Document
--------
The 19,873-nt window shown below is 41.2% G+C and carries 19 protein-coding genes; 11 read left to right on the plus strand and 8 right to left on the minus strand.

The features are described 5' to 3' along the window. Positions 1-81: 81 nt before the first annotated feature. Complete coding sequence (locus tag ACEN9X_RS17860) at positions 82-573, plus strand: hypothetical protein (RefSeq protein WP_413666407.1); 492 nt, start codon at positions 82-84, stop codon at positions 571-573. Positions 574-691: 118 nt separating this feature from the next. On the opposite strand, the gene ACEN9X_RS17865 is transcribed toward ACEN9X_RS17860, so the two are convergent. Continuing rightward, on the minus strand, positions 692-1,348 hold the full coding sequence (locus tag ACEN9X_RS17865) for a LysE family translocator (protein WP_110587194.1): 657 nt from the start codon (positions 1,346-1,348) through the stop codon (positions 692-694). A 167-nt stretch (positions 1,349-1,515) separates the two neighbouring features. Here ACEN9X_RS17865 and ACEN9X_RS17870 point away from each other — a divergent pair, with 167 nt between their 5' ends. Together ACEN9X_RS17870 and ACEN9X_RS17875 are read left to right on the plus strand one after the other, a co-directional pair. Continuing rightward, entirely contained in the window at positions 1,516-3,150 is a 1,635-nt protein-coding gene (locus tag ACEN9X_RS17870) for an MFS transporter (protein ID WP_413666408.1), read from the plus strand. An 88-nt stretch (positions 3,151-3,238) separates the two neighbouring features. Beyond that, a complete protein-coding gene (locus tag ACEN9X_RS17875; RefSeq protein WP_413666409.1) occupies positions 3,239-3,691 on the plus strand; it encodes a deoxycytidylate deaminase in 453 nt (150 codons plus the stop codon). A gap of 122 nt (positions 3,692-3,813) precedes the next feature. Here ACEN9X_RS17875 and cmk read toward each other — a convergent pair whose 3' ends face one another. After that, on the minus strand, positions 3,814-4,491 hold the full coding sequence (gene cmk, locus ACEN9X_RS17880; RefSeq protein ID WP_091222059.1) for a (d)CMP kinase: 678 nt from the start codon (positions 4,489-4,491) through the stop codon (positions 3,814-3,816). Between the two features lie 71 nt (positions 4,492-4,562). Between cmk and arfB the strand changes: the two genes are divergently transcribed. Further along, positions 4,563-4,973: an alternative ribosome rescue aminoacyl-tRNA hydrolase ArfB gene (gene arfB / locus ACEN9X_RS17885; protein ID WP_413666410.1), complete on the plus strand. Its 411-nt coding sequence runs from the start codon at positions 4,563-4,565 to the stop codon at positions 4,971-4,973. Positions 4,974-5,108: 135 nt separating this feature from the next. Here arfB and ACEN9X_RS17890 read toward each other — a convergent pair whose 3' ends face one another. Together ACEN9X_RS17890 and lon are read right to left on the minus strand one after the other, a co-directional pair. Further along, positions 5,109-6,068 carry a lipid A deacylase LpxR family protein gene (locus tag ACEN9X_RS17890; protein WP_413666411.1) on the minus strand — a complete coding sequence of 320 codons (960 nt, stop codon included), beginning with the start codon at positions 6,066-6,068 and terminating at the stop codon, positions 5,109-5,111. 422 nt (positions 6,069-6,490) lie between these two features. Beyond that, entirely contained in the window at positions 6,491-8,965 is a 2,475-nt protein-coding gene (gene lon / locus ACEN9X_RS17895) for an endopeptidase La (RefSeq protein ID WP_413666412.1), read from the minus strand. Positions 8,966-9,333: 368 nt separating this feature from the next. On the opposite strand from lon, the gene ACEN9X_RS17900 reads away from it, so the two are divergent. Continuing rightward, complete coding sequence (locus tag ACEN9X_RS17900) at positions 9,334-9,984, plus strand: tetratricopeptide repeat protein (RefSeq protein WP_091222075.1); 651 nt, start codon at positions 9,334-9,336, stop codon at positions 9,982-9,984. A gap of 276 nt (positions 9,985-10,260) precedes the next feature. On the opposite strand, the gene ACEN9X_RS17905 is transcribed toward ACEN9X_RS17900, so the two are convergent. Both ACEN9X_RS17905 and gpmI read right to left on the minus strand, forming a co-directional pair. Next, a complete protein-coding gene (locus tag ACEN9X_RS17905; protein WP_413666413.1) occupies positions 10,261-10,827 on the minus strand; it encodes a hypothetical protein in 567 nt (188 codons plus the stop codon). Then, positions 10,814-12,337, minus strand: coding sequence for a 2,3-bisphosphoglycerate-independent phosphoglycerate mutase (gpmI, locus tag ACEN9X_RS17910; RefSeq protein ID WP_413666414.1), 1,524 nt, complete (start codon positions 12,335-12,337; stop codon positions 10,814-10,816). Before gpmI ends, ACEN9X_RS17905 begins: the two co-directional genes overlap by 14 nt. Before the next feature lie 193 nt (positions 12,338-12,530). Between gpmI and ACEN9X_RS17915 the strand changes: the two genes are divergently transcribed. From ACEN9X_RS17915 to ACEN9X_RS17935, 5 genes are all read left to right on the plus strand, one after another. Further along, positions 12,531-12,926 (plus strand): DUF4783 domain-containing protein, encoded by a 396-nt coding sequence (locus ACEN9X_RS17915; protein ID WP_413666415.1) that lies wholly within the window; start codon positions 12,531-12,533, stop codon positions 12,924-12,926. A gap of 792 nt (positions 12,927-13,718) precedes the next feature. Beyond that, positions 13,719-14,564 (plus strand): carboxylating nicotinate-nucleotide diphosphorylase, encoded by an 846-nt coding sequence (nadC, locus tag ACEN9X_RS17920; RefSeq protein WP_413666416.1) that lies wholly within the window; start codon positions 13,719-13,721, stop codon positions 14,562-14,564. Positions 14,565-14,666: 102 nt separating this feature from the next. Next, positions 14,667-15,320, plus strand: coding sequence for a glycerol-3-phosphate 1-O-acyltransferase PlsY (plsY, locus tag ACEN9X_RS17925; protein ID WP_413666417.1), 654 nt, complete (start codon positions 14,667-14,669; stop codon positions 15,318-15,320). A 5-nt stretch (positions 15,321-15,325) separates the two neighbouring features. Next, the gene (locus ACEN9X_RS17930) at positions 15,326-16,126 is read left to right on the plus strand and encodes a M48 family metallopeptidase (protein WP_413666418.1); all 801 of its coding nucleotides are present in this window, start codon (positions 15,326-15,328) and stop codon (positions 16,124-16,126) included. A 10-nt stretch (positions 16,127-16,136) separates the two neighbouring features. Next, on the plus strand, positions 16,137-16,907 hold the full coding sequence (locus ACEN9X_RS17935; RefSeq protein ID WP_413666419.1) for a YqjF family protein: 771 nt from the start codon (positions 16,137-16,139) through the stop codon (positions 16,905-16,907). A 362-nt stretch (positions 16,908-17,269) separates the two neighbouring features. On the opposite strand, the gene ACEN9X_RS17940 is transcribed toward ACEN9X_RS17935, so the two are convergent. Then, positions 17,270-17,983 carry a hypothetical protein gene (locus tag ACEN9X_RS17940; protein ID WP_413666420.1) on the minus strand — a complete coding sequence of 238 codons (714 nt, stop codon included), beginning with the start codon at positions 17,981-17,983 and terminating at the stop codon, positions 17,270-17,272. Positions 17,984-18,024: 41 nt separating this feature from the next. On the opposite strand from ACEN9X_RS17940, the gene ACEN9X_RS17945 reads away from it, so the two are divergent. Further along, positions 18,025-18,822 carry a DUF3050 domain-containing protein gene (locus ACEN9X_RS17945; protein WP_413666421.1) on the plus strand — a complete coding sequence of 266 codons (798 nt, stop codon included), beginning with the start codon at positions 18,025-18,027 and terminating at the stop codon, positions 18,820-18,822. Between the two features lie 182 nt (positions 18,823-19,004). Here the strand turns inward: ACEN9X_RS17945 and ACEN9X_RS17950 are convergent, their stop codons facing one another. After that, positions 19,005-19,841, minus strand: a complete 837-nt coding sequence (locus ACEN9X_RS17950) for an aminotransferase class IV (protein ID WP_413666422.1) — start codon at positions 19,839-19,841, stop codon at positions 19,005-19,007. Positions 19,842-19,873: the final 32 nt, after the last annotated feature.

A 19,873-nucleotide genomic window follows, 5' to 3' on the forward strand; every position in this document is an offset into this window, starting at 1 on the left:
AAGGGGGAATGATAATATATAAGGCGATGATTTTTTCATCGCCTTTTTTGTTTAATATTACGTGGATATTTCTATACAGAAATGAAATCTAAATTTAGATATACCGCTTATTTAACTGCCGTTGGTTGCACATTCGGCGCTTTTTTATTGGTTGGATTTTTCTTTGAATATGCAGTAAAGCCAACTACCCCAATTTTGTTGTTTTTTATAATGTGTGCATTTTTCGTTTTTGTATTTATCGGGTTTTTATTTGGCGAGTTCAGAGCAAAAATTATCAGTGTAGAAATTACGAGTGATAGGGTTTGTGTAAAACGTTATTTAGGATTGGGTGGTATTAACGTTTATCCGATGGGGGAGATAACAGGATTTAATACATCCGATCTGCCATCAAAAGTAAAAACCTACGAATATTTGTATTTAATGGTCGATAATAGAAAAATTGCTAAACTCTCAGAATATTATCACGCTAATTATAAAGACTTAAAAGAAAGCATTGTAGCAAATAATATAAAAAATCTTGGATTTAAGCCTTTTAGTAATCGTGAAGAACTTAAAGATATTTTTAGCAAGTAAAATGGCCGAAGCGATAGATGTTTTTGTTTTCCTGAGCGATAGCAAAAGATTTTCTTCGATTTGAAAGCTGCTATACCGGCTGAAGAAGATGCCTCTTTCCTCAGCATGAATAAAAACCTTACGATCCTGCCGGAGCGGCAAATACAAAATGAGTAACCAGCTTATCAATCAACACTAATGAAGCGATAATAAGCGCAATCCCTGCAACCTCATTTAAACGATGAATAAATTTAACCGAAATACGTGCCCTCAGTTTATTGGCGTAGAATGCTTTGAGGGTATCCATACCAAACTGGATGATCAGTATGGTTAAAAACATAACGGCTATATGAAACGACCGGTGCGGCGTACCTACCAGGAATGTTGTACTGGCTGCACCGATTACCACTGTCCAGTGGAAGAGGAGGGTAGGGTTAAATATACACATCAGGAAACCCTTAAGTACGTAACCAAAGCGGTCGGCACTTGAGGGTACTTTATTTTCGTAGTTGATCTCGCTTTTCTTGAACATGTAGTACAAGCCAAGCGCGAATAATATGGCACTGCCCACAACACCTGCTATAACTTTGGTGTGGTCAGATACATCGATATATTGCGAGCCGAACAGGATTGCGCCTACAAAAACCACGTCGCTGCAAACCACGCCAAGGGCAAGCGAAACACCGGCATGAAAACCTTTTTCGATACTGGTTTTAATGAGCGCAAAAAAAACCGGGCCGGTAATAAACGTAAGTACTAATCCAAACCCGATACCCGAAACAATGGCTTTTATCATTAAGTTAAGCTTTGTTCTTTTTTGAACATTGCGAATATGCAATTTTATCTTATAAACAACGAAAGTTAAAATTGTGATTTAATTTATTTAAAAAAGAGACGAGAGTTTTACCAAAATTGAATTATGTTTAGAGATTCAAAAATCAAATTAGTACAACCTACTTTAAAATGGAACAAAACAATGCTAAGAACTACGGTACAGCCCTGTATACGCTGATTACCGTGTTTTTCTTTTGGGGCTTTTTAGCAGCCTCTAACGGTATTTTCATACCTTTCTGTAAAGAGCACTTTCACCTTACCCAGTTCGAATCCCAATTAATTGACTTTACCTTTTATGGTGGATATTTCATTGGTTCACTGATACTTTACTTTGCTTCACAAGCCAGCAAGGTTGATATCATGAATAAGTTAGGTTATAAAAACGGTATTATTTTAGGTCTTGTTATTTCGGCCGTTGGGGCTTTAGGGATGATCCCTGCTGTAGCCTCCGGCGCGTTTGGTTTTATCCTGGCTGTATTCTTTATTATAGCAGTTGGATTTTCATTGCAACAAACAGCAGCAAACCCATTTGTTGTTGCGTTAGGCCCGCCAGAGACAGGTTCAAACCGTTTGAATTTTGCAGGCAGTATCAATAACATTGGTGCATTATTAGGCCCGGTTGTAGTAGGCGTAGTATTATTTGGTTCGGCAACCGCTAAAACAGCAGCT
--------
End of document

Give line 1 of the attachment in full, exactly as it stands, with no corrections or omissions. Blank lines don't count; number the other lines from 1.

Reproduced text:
The 19,873-nt window shown below is 41.2% G+C and carries 19 protein-coding genes; 11 read left to right on the plus strand and 8 right to left on the minus strand.